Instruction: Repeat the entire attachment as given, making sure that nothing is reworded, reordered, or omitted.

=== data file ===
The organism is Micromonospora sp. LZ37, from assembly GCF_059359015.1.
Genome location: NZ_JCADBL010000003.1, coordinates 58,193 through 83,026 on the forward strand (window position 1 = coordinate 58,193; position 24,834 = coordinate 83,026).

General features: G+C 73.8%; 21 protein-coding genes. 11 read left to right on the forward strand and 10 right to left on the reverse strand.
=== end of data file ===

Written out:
The organism is Micromonospora sp. LZ37, from assembly GCF_059359015.1.
Genome location: NZ_JCADBL010000003.1, coordinates 58,193 through 83,026 on the forward strand (window position 1 = coordinate 58,193; position 24,834 = coordinate 83,026).

General features: G+C 73.8%; 21 protein-coding genes. 11 read left to right on the forward strand and 10 right to left on the reverse strand.